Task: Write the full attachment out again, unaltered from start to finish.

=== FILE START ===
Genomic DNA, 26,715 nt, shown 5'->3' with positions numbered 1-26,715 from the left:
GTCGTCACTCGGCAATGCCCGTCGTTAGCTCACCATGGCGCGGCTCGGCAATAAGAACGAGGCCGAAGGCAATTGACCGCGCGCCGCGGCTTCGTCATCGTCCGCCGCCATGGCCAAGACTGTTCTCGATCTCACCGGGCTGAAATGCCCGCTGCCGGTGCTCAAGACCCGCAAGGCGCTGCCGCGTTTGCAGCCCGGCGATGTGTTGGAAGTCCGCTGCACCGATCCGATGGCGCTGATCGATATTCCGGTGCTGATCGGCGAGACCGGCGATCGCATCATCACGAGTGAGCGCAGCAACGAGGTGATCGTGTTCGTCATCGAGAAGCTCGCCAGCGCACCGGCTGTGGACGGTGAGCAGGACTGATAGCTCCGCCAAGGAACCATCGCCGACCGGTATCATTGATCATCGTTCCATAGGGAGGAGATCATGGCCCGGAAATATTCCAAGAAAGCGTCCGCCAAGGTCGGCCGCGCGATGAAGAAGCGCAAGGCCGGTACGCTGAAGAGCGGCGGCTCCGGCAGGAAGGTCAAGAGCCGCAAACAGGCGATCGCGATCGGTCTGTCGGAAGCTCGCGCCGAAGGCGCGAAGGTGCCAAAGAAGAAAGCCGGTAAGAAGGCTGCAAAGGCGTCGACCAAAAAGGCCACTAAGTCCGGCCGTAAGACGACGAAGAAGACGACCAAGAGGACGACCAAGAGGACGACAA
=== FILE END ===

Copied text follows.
Genomic DNA, 26,715 nt, shown 5'->3' with positions numbered 1-26,715 from the left:
GTCGTCACTCGGCAATGCCCGTCGTTAGCTCACCATGGCGCGGCTCGGCAATAAGAACGAGGCCGAAGGCAATTGACCGCGCGCCGCGGCTTCGTCATCGTCCGCCGCCATGGCCAAGACTGTTCTCGATCTCACCGGGCTGAAATGCCCGCTGCCGGTGCTCAAGACCCGCAAGGCGCTGCCGCGTTTGCAGCCCGGCGATGTGTTGGAAGTCCGCTGCACCGATCCGATGGCGCTGATCGATATTCCGGTGCTGATCGGCGAGACCGGCGATCGCATCATCACGAGTGAGCGCAGCAACGAGGTGATCGTGTTCGTCATCGAGAAGCTCGCCAGCGCACCGGCTGTGGACGGTGAGCAGGACTGATAGCTCCGCCAAGGAACCATCGCCGACCGGTATCATTGATCATCGTTCCATAGGGAGGAGATCATGGCCCGGAAATATTCCAAGAAAGCGTCCGCCAAGGTCGGCCGCGCGATGAAGAAGCGCAAGGCCGGTACGCTGAAGAGCGGCGGCTCCGGCAGGAAGGTCAAGAGCCGCAAACAGGCGATCGCGATCGGTCTGTCGGAAGCTCGCGCCGAAGGCGCGAAGGTGCCAAAGAAGAAAGCCGGTAAGAAGGCTGCAAAGGCGTCGACCAAAAAGGCCACTAAGTCCGGCCGTAAGACGACGAAGAAGACGACCAAGAGGACGACCAAGAGGACGACAA